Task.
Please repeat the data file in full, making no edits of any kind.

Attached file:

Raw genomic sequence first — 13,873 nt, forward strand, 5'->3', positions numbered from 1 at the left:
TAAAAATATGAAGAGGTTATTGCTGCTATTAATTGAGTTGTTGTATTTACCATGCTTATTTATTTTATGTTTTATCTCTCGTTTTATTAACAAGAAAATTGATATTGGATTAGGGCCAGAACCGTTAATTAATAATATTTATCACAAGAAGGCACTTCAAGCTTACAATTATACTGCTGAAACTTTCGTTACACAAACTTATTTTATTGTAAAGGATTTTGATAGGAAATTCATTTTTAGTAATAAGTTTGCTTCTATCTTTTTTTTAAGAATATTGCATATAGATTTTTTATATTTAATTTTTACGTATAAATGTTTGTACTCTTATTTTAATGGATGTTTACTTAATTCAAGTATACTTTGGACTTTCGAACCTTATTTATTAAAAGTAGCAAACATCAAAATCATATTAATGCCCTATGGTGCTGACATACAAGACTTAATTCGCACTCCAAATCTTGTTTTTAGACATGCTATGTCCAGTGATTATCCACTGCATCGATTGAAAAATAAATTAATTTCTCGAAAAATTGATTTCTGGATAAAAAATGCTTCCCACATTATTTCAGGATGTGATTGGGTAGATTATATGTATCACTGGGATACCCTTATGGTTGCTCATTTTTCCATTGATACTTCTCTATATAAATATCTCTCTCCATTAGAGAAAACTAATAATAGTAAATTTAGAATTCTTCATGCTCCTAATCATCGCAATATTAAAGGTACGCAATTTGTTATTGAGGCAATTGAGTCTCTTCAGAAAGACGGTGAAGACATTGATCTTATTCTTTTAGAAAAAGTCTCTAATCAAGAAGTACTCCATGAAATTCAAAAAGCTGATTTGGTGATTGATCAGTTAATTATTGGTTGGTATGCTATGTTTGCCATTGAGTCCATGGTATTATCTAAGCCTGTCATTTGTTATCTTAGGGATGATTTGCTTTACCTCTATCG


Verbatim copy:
Raw genomic sequence first — 13,873 nt, forward strand, 5'->3', positions numbered from 1 at the left:
TAAAAATATGAAGAGGTTATTGCTGCTATTAATTGAGTTGTTGTATTTACCATGCTTATTTATTTTATGTTTTATCTCTCGTTTTATTAACAAGAAAATTGATATTGGATTAGGGCCAGAACCGTTAATTAATAATATTTATCACAAGAAGGCACTTCAAGCTTACAATTATACTGCTGAAACTTTCGTTACACAAACTTATTTTATTGTAAAGGATTTTGATAGGAAATTCATTTTTAGTAATAAGTTTGCTTCTATCTTTTTTTTAAGAATATTGCATATAGATTTTTTATATTTAATTTTTACGTATAAATGTTTGTACTCTTATTTTAATGGATGTTTACTTAATTCAAGTATACTTTGGACTTTCGAACCTTATTTATTAAAAGTAGCAAACATCAAAATCATATTAATGCCCTATGGTGCTGACATACAAGACTTAATTCGCACTCCAAATCTTGTTTTTAGACATGCTATGTCCAGTGATTATCCACTGCATCGATTGAAAAATAAATTAATTTCTCGAAAAATTGATTTCTGGATAAAAAATGCTTCCCACATTATTTCAGGATGTGATTGGGTAGATTATATGTATCACTGGGATACCCTTATGGTTGCTCATTTTTCCATTGATACTTCTCTATATAAATATCTCTCTCCATTAGAGAAAACTAATAATAGTAAATTTAGAATTCTTCATGCTCCTAATCATCGCAATATTAAAGGTACGCAATTTGTTATTGAGGCAATTGAGTCTCTTCAGAAAGACGGTGAAGACATTGATCTTATTCTTTTAGAAAAAGTCTCTAATCAAGAAGTACTCCATGAAATTCAAAAAGCTGATTTGGTGATTGATCAGTTAATTATTGGTTGGTATGCTATGTTTGCCATTGAGTCCATGGTATTATCTAAGCCTGTCATTTGTTATCTTAGGGATGATTTGCTTTACCTCTATCG